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How to request book recommendations

Maybe this is not such a stupid question, there are similars but they don't directly answer to what I'm asking:

So, watching the second answer, can I actually post something like "What's your favourite book to learn objective-c?" (for example)

I'm asking this because I think that programmers actually have hard times finding good books (they cost a lot) and sharing this knowledge with others is sure a good idea (expecially for the wallet).

Now this questions are getting closed more often, but still I think that stackoverflow is the main place where I should look for when I'm going to buy new programming books.

Are there any "formula" that allows me to get some suggestions about which book should I buy, such as "Which is the most popular book to learn objective-c"?

And finally, why book-questions are discouraged on this website (expecially programming books) when even if they are subjective all the questions ends up in having an answer with a lot of upvotes making the answer quite explicit in such case.

I think that stackoverflow is a place where you share knowledge and not talking about books (source of knowledge) is a bad idea. I think it's not a random situation that all questions about books are heavily visited/voted/discussed. I think it's an important signal from the community that is saying "we are interested in this!"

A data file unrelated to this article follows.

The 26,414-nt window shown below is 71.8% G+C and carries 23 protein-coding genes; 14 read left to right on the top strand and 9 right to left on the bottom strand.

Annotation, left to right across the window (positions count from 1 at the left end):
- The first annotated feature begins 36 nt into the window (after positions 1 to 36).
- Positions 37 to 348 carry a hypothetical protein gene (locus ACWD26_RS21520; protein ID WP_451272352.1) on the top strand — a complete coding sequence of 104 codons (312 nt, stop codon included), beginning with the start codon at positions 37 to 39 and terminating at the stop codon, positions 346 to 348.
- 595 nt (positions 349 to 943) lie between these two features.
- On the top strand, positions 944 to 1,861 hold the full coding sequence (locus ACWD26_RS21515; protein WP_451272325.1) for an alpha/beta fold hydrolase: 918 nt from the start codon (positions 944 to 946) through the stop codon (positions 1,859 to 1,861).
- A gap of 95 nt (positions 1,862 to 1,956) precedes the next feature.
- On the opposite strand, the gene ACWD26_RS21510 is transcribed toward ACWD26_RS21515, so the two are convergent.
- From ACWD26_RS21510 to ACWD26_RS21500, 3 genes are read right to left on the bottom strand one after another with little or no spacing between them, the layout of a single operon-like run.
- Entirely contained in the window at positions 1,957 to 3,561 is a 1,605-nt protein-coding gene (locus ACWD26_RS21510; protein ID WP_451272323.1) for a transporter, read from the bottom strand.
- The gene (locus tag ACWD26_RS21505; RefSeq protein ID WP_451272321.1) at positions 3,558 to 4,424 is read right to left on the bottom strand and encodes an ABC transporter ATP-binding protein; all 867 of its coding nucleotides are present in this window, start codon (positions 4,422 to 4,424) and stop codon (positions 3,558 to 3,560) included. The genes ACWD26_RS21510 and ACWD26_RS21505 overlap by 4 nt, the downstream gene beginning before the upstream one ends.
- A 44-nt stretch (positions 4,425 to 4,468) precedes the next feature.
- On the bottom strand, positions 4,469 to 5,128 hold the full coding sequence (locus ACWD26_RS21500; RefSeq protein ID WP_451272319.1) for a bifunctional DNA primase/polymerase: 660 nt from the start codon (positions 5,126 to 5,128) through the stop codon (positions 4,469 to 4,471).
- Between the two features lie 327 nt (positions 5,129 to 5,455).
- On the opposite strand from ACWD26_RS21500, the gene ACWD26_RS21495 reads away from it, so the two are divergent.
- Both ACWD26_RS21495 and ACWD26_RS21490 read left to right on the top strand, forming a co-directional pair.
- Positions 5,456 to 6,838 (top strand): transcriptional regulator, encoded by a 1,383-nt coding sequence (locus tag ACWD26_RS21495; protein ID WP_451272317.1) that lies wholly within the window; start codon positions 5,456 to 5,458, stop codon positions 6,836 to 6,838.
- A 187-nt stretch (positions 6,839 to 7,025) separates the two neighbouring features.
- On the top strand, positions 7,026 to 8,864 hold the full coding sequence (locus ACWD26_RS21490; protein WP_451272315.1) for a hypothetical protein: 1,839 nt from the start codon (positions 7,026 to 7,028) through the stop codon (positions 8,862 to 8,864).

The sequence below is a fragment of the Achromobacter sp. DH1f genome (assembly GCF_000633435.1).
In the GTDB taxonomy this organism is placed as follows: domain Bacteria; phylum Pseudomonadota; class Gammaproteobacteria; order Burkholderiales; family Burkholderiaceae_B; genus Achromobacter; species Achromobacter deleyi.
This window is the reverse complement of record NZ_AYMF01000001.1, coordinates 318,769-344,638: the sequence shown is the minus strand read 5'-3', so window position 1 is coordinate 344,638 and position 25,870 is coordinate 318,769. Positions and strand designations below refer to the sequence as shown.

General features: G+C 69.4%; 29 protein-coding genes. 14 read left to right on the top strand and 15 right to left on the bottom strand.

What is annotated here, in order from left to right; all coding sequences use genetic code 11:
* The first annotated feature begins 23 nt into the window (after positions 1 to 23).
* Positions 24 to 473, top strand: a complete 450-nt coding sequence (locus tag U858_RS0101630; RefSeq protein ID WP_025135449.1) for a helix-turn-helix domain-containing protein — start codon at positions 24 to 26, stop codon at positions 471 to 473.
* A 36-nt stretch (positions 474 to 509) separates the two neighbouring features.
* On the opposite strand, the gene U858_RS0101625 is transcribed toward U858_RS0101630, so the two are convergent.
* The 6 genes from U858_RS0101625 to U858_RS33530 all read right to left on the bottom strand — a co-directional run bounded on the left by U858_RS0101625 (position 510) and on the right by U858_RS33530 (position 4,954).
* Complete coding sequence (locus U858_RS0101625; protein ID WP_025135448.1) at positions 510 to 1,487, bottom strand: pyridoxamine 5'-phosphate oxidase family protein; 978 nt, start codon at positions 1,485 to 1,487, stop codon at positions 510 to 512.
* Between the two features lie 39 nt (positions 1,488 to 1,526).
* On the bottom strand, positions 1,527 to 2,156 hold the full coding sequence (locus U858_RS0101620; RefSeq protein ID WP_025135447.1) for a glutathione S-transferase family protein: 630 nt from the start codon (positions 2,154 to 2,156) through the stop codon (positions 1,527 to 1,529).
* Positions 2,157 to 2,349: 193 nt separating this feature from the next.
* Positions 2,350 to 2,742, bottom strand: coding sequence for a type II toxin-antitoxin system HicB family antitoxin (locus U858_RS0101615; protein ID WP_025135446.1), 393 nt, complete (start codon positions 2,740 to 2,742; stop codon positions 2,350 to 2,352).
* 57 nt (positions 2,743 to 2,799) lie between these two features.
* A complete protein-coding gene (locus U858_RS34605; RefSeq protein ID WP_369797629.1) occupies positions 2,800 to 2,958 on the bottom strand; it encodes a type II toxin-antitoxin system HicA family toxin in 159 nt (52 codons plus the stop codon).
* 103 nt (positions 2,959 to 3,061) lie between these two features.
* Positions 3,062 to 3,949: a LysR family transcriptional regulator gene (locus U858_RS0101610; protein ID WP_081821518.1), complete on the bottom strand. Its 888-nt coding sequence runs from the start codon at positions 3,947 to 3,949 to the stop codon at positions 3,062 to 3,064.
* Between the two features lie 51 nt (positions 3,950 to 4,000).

Edit 1:

I'm having a lot of comments so I post here some updates:

Is a valid question *What's the most popular book for Stackoverflow users to learn XXX?". Obviusly the book should be related to programming (like a programming language).

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marked as duplicate by Flexo, user7116, Yannis, Diago, Mat Apr 20 '12 at 17:01

This question has been asked before and already has an answer. If those answers do not fully address your question, please ask a new question.

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There's no "right" answer, so why should they be on SE/SO? They just don't fit. –  simchona Apr 20 '12 at 16:32
    
If I ask for "most popular" book, actually there is an answer and it's also given by numbers, am I wrong? –  Fire-Dragon-DoL Apr 20 '12 at 16:34